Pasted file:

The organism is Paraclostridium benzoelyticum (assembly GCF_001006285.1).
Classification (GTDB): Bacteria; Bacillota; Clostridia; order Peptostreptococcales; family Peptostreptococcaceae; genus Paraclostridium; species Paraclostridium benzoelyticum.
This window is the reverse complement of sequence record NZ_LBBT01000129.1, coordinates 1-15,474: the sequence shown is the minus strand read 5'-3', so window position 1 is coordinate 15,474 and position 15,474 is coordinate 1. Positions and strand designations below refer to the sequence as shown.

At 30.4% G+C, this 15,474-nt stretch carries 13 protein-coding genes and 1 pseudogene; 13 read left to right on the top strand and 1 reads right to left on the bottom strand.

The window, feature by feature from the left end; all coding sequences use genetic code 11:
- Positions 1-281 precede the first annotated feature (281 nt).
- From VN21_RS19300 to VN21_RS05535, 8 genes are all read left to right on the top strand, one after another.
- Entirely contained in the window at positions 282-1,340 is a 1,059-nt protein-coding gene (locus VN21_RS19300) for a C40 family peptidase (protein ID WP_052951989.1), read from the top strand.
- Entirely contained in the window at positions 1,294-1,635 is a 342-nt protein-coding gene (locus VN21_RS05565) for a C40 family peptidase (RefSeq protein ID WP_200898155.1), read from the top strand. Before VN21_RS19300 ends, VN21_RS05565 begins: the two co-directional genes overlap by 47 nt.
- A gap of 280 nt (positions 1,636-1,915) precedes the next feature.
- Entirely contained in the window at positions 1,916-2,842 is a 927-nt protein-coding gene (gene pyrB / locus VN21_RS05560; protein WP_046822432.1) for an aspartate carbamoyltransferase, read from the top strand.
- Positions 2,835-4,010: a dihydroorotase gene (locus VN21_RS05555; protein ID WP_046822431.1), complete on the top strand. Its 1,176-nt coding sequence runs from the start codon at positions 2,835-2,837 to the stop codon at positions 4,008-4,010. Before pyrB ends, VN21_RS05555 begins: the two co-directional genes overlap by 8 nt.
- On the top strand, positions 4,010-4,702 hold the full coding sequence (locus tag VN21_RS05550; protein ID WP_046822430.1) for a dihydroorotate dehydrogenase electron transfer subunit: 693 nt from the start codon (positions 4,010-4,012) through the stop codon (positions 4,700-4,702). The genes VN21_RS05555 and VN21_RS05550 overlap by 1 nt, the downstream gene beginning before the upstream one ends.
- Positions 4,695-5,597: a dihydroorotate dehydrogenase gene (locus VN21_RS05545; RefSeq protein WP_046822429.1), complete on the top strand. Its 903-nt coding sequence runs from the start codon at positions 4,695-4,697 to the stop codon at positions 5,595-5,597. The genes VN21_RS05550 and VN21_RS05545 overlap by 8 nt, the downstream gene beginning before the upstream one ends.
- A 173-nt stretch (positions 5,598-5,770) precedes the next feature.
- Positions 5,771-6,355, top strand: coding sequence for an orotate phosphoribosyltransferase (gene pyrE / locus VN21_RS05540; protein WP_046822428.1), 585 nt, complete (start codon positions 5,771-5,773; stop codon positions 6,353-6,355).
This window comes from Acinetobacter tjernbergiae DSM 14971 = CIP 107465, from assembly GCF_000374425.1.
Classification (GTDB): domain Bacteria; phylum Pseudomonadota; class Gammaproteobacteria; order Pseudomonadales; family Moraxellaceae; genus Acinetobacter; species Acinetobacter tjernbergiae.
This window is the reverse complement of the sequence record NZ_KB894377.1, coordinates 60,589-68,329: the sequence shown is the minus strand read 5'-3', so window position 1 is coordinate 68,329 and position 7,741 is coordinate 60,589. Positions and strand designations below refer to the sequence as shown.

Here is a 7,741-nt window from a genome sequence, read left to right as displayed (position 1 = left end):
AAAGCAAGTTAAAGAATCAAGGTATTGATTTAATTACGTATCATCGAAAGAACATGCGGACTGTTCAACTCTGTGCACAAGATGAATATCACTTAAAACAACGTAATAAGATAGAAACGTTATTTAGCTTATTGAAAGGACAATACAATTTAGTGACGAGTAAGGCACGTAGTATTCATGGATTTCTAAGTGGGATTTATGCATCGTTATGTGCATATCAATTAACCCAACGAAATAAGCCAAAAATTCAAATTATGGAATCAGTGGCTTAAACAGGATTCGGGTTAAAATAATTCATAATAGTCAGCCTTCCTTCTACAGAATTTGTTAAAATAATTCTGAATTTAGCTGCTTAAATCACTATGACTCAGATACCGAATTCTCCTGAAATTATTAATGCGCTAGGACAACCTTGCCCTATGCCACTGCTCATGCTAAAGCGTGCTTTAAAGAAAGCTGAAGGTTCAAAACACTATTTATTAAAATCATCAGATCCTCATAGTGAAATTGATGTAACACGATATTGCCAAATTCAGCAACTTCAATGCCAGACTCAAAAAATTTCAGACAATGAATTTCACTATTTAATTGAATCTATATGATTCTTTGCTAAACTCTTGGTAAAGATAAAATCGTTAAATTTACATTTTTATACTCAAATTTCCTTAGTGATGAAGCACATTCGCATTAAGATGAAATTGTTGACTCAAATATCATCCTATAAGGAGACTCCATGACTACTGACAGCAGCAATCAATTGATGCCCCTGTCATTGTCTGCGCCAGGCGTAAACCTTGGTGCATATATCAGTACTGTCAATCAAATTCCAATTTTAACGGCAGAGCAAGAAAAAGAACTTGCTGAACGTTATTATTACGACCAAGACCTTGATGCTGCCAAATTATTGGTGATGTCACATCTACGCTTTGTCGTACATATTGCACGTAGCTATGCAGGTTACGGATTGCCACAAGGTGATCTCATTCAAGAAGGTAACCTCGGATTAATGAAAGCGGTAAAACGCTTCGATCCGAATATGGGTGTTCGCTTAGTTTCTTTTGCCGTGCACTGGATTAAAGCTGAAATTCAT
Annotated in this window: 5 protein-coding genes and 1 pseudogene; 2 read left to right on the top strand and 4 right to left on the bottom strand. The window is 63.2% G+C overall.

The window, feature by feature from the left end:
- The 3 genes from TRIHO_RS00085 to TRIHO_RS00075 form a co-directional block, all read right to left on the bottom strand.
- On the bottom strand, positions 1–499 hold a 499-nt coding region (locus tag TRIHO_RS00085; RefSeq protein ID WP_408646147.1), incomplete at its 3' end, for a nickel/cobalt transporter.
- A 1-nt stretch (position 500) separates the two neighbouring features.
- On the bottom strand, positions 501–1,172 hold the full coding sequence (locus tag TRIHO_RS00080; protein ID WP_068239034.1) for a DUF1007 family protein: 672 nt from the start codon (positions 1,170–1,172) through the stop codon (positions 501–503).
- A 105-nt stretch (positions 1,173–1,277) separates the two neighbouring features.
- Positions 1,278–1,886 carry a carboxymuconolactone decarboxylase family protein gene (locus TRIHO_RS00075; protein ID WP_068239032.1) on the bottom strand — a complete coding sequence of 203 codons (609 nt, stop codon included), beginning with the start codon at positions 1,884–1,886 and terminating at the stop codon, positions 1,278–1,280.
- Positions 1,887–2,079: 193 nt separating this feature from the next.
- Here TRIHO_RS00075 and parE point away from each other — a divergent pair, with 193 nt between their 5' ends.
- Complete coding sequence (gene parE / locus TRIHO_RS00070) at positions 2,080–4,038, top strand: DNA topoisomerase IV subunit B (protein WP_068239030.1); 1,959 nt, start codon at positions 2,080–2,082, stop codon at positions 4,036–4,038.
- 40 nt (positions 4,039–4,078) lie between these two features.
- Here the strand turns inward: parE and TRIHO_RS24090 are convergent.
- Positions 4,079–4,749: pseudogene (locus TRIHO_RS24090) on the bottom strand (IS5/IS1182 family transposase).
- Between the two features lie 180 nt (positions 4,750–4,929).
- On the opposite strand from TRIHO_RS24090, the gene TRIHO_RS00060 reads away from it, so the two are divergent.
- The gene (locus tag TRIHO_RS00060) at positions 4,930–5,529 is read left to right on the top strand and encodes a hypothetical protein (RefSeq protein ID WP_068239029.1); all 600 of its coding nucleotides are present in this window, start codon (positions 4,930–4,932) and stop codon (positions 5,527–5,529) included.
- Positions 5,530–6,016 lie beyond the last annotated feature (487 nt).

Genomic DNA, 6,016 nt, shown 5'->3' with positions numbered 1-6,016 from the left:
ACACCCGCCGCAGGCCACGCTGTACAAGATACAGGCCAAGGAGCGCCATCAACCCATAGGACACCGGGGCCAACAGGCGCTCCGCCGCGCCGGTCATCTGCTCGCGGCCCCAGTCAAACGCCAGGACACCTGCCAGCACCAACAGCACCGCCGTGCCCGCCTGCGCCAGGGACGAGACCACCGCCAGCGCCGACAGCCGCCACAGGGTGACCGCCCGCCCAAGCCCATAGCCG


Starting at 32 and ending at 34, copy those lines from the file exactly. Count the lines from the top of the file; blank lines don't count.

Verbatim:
- Complete coding sequence (gene parE / locus TRIHO_RS00070) at positions 2,080–4,038, top strand: DNA topoisomerase IV subunit B (protein WP_068239030.1); 1,959 nt, start codon at positions 2,080–2,082, stop codon at positions 4,036–4,038.
- 40 nt (positions 4,039–4,078) lie between these two features.
- Here the strand turns inward: parE and TRIHO_RS24090 are convergent.